UC Davis study: ‘Really every single assumption on there is off by a very large amount’

But is cultivated meat better for the environment, as well as for animals?

Asked about a recent (not yet peer-reviewed) UC Davis study claiming that greenhouse gas emissions from cultivated beef could be up to 25% higher than regular beef, Chen said: “We’ve gone through that that paper, but really every single assumption on there is off by a very large amount, from assumptions around the level of purification that’s required [for some cell culture media components], to the amount of media needed, the productivity of the process.

“At large scale, we are confident that our process is better [for the environment] based on land and water use and greenhouse gas emissions.”

Upside Foods cultivated meat label
UPSIDE Foods must obtain an USDA grant of inspection for its production facility in Emeryville, California, before it can finally hit the market. Image credit: UPSIDE Foods

CELL LINES: According to a scientific memo​​ released by the FDA, UPSIDE is isolating cells either from adult chickens (a myoblast cell line derived from muscle tissue) or from mid-stage fertilized chicken eggs (a “fibroblast-like cell line​”).

UPSIDE immortalizes its cells such that they will proliferate indefinitely and it doesn’t have to keep going back to the source animal. This is achieved either through selection in culture or through genetic engineering (the “introduction of a cisgene expressing chicken telomerase reverse transcriptase),” ​explains the FDA. “The gene is already present in the chicken genome and is expressed in some chicken cells, including muscle cells.”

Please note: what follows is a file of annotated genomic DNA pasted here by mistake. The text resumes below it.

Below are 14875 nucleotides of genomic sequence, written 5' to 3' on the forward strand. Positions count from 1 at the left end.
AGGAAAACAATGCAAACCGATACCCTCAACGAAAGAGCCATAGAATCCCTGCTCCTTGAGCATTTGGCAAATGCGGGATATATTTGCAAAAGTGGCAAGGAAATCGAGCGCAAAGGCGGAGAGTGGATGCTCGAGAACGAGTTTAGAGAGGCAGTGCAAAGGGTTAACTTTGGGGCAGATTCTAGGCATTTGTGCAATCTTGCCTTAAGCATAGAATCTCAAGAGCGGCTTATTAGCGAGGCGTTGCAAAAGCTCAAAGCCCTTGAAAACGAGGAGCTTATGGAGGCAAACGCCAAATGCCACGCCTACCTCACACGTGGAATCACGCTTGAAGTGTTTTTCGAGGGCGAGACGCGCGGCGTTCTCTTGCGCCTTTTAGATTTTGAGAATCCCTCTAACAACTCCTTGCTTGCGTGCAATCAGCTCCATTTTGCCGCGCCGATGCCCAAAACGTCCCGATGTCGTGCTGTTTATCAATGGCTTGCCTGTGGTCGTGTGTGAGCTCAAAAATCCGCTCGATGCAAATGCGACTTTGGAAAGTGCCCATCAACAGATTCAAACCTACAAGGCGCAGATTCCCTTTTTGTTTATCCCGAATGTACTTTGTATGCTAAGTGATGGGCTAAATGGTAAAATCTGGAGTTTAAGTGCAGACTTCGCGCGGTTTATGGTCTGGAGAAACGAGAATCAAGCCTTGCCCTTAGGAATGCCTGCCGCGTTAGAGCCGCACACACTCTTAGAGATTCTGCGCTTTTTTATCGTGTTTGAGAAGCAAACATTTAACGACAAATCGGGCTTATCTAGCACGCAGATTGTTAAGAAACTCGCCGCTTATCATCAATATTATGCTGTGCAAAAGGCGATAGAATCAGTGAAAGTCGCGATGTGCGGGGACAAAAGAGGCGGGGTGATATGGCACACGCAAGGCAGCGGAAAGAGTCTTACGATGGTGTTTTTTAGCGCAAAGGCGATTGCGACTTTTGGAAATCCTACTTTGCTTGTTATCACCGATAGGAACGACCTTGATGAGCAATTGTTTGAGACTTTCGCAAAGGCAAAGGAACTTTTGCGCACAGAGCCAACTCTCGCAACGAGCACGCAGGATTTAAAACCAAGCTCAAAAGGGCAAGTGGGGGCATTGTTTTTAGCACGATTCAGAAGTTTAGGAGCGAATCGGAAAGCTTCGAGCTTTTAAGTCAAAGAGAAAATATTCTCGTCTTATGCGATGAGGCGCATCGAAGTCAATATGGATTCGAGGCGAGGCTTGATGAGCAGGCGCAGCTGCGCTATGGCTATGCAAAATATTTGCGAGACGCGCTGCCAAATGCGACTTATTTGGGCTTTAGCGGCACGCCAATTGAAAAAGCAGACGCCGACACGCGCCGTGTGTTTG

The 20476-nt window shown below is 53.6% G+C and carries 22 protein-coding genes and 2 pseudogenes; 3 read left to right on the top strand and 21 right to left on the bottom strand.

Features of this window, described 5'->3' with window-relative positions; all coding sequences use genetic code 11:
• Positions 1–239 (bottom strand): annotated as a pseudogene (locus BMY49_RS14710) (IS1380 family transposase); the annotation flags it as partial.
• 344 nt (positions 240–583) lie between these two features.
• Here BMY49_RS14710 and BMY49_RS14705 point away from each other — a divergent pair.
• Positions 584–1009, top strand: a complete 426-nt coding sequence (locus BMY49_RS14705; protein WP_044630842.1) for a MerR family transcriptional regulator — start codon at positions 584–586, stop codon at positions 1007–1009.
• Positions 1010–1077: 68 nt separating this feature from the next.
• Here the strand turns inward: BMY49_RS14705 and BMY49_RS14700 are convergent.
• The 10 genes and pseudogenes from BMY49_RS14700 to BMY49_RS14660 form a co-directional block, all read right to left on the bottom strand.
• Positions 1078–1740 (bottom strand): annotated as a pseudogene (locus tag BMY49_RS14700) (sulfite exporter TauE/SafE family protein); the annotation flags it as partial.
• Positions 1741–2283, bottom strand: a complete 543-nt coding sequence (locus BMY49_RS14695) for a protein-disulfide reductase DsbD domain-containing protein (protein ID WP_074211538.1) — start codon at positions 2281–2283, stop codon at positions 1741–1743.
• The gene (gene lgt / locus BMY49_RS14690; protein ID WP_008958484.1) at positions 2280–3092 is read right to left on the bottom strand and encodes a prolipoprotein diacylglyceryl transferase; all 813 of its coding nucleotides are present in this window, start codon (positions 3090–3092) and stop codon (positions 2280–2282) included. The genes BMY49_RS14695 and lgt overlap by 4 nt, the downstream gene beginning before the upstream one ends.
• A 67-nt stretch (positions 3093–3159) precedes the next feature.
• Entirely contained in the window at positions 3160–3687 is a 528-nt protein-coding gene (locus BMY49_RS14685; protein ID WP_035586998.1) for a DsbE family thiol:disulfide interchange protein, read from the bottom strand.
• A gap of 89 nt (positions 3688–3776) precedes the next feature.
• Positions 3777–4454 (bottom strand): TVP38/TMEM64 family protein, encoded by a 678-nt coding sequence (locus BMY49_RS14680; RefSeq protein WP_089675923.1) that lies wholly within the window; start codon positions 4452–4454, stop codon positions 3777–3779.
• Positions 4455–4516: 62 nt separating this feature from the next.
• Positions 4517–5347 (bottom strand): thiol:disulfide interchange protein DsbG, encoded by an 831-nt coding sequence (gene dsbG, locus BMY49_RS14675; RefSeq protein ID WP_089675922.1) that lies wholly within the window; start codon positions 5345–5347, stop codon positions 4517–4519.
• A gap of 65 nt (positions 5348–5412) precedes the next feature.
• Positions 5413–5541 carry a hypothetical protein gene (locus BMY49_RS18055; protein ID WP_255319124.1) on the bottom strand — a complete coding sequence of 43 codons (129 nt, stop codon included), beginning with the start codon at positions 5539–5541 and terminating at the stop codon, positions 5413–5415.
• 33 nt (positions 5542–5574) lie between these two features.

The protein expressed by the gene is “nontoxigenic, is not an allergen, is not heat-stable or resistant to digestion, and would be digested and metabolized like any other food protein upon consumption.”​

MEDIA: While UPSIDE Foods has developed animal component free growth media​​, the FDA describes the use of bovine serum albumin in the growth media, something Chen claims it will ultimately replace with fully recombinant albumin.

PRODUCTION PROCESS: The antibiotic-free production process described by the FDA to make whole cut products is two-pronged. The cells are cultured by first increasing total cell numbers in a suspension culture proliferation phase, followed by a subsequent differentiation and maturation phase.

In this second phase, the cells “are encouraged to differentiate and assume characteristics of muscle cells (myocytes) and connective cells (fibrocytes) through adherence to the surface of the culture vessel​ [rather than to edible scaffolding] and through introduction of additional medium components… during this phase the surface-adherent cells also adhere to each other to form a multicellular tissue.”​

The cells are harvested in the form of sheets of cells washed from the surface of the culture vessel into a collection basin, followed by subsequent washing and moisture adjustment in a temperature-controlled environment.

NUTRITION: According to the FDA, UPSIDE’s “batch data indicated elevated folate levels relative to conventional ground chicken.” ​However, the level is “much lower​” than levels of folic acid authorized by regulations, says the agency.

Cultivation Room - UPSIDE Foods
UPSIDE Foods recently opened an innovation center and pilot facility in Emeryville, CA, which can produce 50,000lbs of finished product a year, with a future capacity of over 400,000/lbs/year – a drop in the ocean in the context of conventional meat production, but a significant milestone for an industry that didn’t exist eight years ago, says the company. Image credit: UPSIDE Foods

Further reading:

Cultivated meat: Foodtech fantasy or the future of meat? ‘None of this stuff makes any commercial sense until everyone’s eating it’

Cultivated meat startup Higher Steaks raises $30 million series A, rebrands as ‘Uncommon’

🎥SCiFi Foods on cultivated meat unit economics: ‘We can make a blended product commercially viable without needing crazy-scale bioreactors’

🎥 Meatable CEO: ‘We believe we have the fastest process in the field to make cultivated meat’